chess

U.S. Chess School Brings Royalty To St. Louis

Jan 8, 2014
Awonder Liang, 10, earned his second gold medal at the World Youth Chess Championships in the United Arab Emirates.
Provided by Chess Club and Scholastic Center of St. Louis

Members of the chess royal family have been holding court in St. Louis with increasing regularity.

Xin Luo, Eric Rosen, Michael Auger, and Akshay Indusekar
Provided by the Chess Club and Scholastic Center of St. Louis

Everybody loves a good Cinderella story. There’s something about seeing the underdog prevail that gives people hope a fairy tale ending is actually possible.

When the top four collegiate chess teams come together in New York City in April, a champion looks to repeat while an unlikely contender hopes simply to keep the magic going.

It’s no surprise that Webster University dominated the Pan-American Intercollegiate Team Chess Championship, held Dec. 27-30 at Texas Tech University in Lubbock.

Daniel Naroditsky at World Youth Chess Championships
Provided by Chess Club and Scholastic Center of St. Louis

Santa Claus is, almost certainly, a chess player. I can’t make that statement with absolute certainty as I’ve never actually witnessed the big guy over the board, but all the telltale signs are there.

Who but a chess player could lay out such a carefully detailed plan of attack and, as far as I can tell, execute flawlessly year in and year out with nary a blunder. In fact, a 1908 column by Russel Ramsey in the Philadelphia Sunday Item claims to be privy to a game played by the jolly old fellow himself.

Malcolm Pein presents Hikaru Nakamura his first-place trophy for winning the London Chess Classic.
Photo courtesy Ray Morris-Hill.

If St. Louis is etching its name on the list of emerging chess capitals of the world, then London is already firmly established. And the letters are in bold print.

The 5th annual London Chess Classic concluded this past week, and the marquee event featured a 16-player rapid tournament showcasing the world’s elite.

photo of Sam Sevian
Courtesy Chess Club and Scholastic Center of St. Louis

Sam Sevian should be earning a spot as one of your instantly recallable names: The 12 year old from Corning, N.Y.,  is the reigning world champion for his age and the youngest ever to play in the U.S. Championship, which he did this past summer here in St. Louis.

He has been under the chess microscope for years, having already served as the fastest American to both Expert and National Master status, and I believe it is safe to assume he has become a fixture in chess’ future. Go ahead and commit that brain wrinkle.

dullhunk / Flickr

Four of the best chess players in the world are squaring off this week in the Central West End during the first ever Sinquefield Cup.

The two best American payers will be joined by two of the top rated players in the world, including the number one ranked, 22-year-old Magnus Carlsen.

The Chess Club and Scholastic Center of St. Louis is hosting the event, and Executive Director Tony Rich expects heated matches that can hinge on a single move.

Erin Willams

At the age of seven, it’s safe to say that most kids want to be just like their parents – walk like them, act like them, work like them. For Diamond Shakoor, that meant being intrigued by her dad Abdul, who at the time was teaching older kids on how to play chess. “I asked him one day if I could play and he was like ‘Sure, if you stop getting in trouble in school.’ And so that’s how the journey started," she says.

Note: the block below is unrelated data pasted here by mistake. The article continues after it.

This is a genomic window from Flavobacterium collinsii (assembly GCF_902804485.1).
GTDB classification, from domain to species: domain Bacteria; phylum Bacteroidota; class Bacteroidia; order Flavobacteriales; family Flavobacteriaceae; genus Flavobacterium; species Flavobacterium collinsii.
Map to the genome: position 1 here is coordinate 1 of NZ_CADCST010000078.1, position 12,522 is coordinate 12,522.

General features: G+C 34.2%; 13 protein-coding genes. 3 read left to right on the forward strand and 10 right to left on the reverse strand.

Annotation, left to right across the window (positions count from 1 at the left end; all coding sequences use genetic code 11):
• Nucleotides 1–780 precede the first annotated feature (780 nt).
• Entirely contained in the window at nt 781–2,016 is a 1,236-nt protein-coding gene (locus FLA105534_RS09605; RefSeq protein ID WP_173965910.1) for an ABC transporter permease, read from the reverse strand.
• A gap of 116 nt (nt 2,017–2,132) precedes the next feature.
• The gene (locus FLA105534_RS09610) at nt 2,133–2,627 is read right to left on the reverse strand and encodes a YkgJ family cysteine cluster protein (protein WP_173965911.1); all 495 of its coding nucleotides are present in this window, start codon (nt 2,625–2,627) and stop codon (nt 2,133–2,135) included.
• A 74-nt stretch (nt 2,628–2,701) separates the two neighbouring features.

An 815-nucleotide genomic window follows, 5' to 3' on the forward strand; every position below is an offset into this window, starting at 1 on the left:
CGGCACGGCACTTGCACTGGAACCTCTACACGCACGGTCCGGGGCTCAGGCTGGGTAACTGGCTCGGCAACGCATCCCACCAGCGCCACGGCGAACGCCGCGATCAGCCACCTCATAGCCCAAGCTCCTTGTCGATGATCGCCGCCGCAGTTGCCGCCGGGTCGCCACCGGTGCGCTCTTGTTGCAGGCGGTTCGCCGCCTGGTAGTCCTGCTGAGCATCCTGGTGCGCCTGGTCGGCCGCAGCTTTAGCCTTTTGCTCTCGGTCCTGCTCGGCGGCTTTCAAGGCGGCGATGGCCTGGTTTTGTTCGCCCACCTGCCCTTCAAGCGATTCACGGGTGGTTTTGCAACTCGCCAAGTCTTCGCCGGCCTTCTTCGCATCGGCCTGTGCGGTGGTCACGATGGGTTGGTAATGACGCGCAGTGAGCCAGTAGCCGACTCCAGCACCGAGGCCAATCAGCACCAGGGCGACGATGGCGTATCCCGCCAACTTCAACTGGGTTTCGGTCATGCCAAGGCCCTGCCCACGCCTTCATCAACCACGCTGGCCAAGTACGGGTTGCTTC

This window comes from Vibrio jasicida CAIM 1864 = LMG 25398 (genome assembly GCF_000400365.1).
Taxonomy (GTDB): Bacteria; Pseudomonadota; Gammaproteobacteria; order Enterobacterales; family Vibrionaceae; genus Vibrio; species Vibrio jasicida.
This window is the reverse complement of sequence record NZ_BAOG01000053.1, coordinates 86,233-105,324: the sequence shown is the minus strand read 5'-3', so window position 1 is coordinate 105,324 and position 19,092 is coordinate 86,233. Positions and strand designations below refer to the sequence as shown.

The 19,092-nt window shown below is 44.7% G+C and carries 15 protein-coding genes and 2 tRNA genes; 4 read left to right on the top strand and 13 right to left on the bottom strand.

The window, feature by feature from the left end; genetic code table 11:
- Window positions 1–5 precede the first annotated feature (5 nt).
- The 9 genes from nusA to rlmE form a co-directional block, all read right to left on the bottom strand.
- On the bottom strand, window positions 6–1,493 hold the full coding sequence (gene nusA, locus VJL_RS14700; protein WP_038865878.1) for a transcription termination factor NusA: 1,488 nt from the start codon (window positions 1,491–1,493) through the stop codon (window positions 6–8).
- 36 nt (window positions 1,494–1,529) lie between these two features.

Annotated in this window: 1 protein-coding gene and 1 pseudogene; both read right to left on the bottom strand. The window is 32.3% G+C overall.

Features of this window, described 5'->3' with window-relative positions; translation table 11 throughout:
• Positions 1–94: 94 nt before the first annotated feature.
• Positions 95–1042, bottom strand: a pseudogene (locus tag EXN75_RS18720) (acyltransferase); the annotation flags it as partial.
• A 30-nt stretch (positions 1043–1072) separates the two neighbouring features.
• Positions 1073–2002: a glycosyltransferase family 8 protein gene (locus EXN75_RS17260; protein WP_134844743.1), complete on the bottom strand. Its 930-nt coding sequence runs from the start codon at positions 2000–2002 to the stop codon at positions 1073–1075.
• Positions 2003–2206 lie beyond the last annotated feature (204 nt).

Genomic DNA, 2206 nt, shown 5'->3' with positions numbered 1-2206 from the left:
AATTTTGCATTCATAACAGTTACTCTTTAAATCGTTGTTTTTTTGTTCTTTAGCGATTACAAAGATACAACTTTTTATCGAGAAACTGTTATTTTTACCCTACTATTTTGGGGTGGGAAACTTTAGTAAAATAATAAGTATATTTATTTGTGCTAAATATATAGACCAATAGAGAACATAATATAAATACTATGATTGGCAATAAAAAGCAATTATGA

Teach her he did, and now, after playing in nearly 250 tournaments, she’s unstoppable.

If there's no such thing as bad publicity, how much is good publicity worth? Webster University wants to find out.

Last year, the university didn't have a chess team. On Sunday, its team took home the national college championship, the President's Cup, after winning what is often called the "Final Four" of chess.

Erin Williams/St. Louis Public Radio

Young people from across the world are turning St. Louis into the premiere international location for chess. This academic year marks the first that Webster and Lindenwood Universities are spearheading new competitive programs and offering scholarships to students from around the world. Those are among the moves in recent years that has allowed the city to emerge as one of the best and brightest hubs for the complex board game’s talent.

At the U.S. Chess Championships under way in St. Louis, all eyes are on America's top-ranked player, and the favorite going into the tournament, Hikaru Nakamura.

During the past decade, Nakamura has made a name for himself as the new superstar of American chess, and with it, he's become a kind of spokesperson for a game that hasn't been too popular in this country since the days of world champion Bobby Fischer.

courtesy Chess Club and Scholastic Center of St. Louis

2011 has been a banner year for Chess in the city of Saint Louis.

The United States Chess Federation named Saint Louis “Chess City of the Year” in 2011 for all of the hard work we’ve put in to promote the game of chess both locally and nationally.

(via Flickr/Ian Sane)

St. Louis Mayor Francis Slay will travel to the Sunshine State (that's Florida) this weekend to accept the United States Chess Federation's "Chess City of the Year" award for our own Mound City.

This is the second time St. Louis has received the designation - the city also won the award in 2009.

The award, according to the the Chess Club and Scholastic Center of Saint Louis, "recognizes the U.S. city that has done the most to promote and further the game of chess, both locally and nationally."

For the third year in a row, the Chess Club and Scholastic Center of St. Louis is host to the U.S. and U.S. Women's National Chess Championships.  Play continues through next week at the Chess Club, which has become somewhat of a national hub for the sport.

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